Another saddening incident happened in London some time back, when Harman Singh Kapoor, a Sikh restaurant owner in England’s capital was attacked by pro-Khalistan elements. Kapoor had posted a video on social media opposing the disruption certain anti-social elements were causing in the country in London. Since then Kapoor and his kin faced and rape threats and were said terrible things about on social media platforms. This happened at the time when the miscreants – with all impunity at their command pulled down India’s national flag down from the Indian High Commission. The restaurateur said that even the police displayed a laid back attitude when he approached them with his complaint.

The present Indian Government is doing everything possible for the welfare of the Indian Sikh Community as they the country’s pride. Whenever, there is a crisis in any part of the country or the world, Sikhs are the first to offer humanitarian aid – in the form of langars (community kitchens), blood donation camps and so much more. Sikhs fought valiantly for India’s independence and many of them also worked with Subhash Chandra Bose’s Indian National Army who were Pratap Singh Kairon, Niranjan Singh Talib and Bhag Singh. These were noble and honourable leaders who served the country selflessly. As a religion, Sikhism is known to be pragmatic and fosters the spirit of service and humanity. Gurun Nanak, was the first Sikh Guru and then nine more gurus succeeded him. The tenth Guru, Guru Gobind Singh declared Guru Granth Sahib, the scripture as the ultimate successor, thus closing the line of human Sikh gurus. The religion emphasizes on the tenets of truthfulness, faithfulness, self-control and purity of soul.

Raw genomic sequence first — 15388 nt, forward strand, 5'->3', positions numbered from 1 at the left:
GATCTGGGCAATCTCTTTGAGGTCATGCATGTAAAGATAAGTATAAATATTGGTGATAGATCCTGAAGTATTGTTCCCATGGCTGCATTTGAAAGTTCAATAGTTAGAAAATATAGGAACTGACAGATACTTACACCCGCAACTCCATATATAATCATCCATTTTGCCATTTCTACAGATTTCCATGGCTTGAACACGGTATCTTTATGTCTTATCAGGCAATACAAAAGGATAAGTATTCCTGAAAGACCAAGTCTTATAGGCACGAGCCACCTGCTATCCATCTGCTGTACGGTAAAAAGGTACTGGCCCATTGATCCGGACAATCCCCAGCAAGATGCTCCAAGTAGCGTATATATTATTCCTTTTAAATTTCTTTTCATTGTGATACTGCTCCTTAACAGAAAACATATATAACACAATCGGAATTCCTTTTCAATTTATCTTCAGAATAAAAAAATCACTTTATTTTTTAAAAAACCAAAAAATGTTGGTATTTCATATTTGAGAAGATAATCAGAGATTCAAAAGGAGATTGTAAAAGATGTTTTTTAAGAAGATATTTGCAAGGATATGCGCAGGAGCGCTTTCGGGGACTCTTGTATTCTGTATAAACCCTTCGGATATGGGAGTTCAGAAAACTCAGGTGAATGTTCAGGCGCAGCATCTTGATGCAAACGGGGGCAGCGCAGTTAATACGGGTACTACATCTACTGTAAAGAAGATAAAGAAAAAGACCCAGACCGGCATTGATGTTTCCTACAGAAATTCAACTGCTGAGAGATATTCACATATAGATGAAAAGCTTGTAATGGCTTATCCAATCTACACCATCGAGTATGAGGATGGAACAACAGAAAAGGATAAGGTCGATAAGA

Mere vandalism and threatening people is not a justification to establish a separate sovereign state. Political powers and organizations who are funding such elements much realize that geo-politically and demographically, it is not possible to have a separate country now. Hence supporting extremist groups and brainwashing young minds is a futile tactic, which will eventually do them no good. What started in 1873 has lost its credibility because of the involvement and encouragement of people who want social, political & economic unrest in India which is determined to stay united – and see the Sikh community prosper, moreover be a heralding force in the country’s development.

Shaumik Samar Ghosh is an author, journalist and columnist. He tracks strategic issues closely. This essay reflects his opinions alone